01. Introducción por Mario Bauza y Billy Taylor
02. Manteca, … con Dizzi Gillespie, 1942
03. Blen, Blen, Blen… canta Miguelito Valdés & Orq. Casino de la Playa, 1940
04. Ariñañara… Chano Pozo
05. Muna Sanganfimba…. Chano Pozo
06. Guaguina Yerabo…. Miguelito Valdés & Orq. Havanna Riverside, 1940
07. Anana Boroco Tinde… Miguelito Valdé & Xavier Cugat & Waldorf Astoria Orchestra
08. Blen, Blen, Blen.. Antonio “Cheche” De La Cruz & Orquesta Casino de la Playa, versión 1941.
09. Parampampin…. Panchito Riset con el Cuarteto Caney, 1941
10. Parampampin….. Tito Rodriguez & Marcano y su Grupo, 1942
11. Bang, Que Choque…. Chano Pozo
12. Rómpete…. Miguelito Valdés con Machito y la Afro-Cubans, 1942
13. Nague…. Chano Pozo
14. Zarabanda…. Reinaldo Valdés “El Jabao” & Orq. Hermanos Palau 1943.
15. Ampárame…. Cascarita & Julio Cueva y su Orquesta, 1946.

Fans of American jazz know about the Chano Pozo’s famous collaboration with Dizzy Gillespie, but there is much more to his life and career.

Chano was born Luciano Pozo González on January 7, 1915 in a very poor neighborhood in Havana.

In his early teenage years, he was introduced to Santería, also known as “La Regla de Ocha”, an Afro-Caribbean religion derived from the beliefs of the Yoruba people of Nigeria. He was also involved in the Abakuá secret society and Palo which has its roots in the Congo.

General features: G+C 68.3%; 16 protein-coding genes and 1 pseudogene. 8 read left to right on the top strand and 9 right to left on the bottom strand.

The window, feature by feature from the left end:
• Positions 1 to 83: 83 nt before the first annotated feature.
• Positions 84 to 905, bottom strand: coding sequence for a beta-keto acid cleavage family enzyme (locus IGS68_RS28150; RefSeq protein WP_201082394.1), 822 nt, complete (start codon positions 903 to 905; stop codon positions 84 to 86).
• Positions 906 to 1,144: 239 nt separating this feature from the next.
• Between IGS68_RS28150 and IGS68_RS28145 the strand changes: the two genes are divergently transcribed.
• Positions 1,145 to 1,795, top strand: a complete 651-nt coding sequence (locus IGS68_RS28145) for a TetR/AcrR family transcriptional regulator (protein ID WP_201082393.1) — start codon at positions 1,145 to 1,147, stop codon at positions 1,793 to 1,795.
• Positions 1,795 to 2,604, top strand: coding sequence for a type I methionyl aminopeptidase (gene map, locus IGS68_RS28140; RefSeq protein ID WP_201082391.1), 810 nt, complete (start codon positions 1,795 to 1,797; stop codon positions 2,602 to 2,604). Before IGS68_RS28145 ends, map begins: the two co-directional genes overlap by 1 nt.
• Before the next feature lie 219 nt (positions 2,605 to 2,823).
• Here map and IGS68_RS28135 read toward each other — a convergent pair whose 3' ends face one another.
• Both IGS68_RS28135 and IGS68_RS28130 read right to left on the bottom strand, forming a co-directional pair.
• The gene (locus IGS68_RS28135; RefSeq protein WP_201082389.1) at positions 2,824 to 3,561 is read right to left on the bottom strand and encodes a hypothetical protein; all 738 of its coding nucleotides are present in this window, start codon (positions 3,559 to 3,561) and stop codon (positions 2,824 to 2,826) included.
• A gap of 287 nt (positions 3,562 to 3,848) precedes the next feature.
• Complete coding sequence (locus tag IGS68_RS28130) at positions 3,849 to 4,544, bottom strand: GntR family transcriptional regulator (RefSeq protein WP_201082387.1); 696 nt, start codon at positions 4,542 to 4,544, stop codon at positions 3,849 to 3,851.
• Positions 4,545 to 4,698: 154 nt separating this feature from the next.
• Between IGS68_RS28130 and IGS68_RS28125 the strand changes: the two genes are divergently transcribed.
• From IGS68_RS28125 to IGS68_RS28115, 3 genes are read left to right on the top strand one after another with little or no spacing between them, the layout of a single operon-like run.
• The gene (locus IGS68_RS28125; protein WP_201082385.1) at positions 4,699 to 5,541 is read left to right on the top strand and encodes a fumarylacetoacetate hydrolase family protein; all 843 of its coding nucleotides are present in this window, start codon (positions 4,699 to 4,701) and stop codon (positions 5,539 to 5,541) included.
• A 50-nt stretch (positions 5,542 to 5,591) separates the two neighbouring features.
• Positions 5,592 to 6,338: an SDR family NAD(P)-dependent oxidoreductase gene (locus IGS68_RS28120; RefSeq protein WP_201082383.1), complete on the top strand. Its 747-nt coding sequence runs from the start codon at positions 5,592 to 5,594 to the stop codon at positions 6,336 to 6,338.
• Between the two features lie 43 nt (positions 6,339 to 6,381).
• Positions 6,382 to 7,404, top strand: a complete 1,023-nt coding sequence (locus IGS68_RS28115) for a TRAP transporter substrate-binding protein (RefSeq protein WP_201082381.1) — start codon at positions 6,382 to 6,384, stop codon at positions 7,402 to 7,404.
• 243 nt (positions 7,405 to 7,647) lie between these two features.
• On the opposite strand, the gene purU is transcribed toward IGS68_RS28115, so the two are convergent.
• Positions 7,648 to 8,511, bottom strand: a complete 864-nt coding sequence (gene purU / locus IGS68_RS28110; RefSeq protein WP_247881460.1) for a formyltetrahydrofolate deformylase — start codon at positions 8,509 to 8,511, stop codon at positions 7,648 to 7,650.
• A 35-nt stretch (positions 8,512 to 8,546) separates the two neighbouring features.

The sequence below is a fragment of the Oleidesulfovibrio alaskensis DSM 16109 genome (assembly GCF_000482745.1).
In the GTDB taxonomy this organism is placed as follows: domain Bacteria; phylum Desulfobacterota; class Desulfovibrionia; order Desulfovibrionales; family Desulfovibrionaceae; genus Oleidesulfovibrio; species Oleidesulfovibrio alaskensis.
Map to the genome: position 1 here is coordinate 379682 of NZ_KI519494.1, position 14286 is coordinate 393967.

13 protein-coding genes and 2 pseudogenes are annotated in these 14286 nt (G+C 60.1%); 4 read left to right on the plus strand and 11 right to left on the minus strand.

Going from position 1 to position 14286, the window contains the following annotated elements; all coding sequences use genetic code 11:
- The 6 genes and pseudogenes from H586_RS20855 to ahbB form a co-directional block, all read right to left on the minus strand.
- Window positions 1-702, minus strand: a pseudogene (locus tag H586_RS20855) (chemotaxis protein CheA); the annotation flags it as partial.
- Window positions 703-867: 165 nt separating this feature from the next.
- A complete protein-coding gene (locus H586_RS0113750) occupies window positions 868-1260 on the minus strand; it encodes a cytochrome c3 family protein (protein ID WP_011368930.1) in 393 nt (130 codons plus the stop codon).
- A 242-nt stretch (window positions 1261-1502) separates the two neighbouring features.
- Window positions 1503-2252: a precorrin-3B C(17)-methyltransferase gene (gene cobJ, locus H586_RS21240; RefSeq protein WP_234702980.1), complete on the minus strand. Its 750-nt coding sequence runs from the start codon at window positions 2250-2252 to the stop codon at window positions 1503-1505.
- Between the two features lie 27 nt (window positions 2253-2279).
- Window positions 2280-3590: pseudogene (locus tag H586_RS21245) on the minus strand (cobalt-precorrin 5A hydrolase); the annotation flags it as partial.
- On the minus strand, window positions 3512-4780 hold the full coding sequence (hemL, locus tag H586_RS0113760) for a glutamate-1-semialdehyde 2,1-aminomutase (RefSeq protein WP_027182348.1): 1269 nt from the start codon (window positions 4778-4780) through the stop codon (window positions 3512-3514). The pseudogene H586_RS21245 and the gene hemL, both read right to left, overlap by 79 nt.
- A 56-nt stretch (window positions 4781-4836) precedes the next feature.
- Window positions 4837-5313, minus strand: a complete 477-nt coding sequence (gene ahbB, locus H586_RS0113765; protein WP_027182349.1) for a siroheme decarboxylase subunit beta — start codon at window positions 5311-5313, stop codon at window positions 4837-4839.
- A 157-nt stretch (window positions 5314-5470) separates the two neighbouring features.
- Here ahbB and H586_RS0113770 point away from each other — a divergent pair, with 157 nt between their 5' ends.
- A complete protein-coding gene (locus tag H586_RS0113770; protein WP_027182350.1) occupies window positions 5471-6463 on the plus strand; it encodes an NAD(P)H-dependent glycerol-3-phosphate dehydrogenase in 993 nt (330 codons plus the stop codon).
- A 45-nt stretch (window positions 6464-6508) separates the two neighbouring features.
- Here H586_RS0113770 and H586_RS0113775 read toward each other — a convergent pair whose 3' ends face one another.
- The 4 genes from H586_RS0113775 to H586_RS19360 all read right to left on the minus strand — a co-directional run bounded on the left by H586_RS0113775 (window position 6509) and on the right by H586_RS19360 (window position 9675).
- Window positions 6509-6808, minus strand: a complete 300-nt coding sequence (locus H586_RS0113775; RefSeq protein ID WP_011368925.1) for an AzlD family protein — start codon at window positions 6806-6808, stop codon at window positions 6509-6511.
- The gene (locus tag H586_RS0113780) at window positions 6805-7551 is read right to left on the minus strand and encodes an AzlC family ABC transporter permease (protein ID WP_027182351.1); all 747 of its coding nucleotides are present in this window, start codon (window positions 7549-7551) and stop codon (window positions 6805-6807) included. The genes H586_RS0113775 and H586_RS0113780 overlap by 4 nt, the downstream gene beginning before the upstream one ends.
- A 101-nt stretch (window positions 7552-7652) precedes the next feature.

Pozo was a colorful, energetic character engaged in all kinds of activities, some legal, some less-than-legal, but he was best know for his drumming, dancing and the award winning compositions he wrote for Carnival parades.

One of these tunes “La Comparsa de los Dandys” is to this day a kind of unofficial theme song for the city of Santiago de Cuba and is a familiar standard at many Latin American carnivals.

Chano was involved in the battle to break the color barrier in the Cuban music industry which at the time excluded dark skinned black from professional opportunities.

In 1947, he moved to New York City for better opportunities encouraged by his friend Miguelito Valdés.

That same year he met Dizzy, recorded with him and many others, and went on tour in Europe. A year later, his promising life was cut short in a pointless act of violence on a New York City Street.

Many of the tunes on this playlist feature Chano’s friend Miguelito Valdés on vocals.

– Ken McCarthy
Jazz on the Tube

P.S. Our unique programming is made possible by help from people like you. Learn how you can contribute to our efforts here: Support Jazz on the Tube

Go to Cuba with Jazz on the Tube as your guide:
Click here for details


Miguelito Valdés
Arsenio Rodriguez

Subscribe to Jazz on the Tube

Jazz on the Tube is the largest annotated and indexed online collection of jazz videos on earth - and it's free. 

We have THREE OPTIONS to help de-clutter your mail box, but still keep the great music coming.

You have Successfully Subscribed!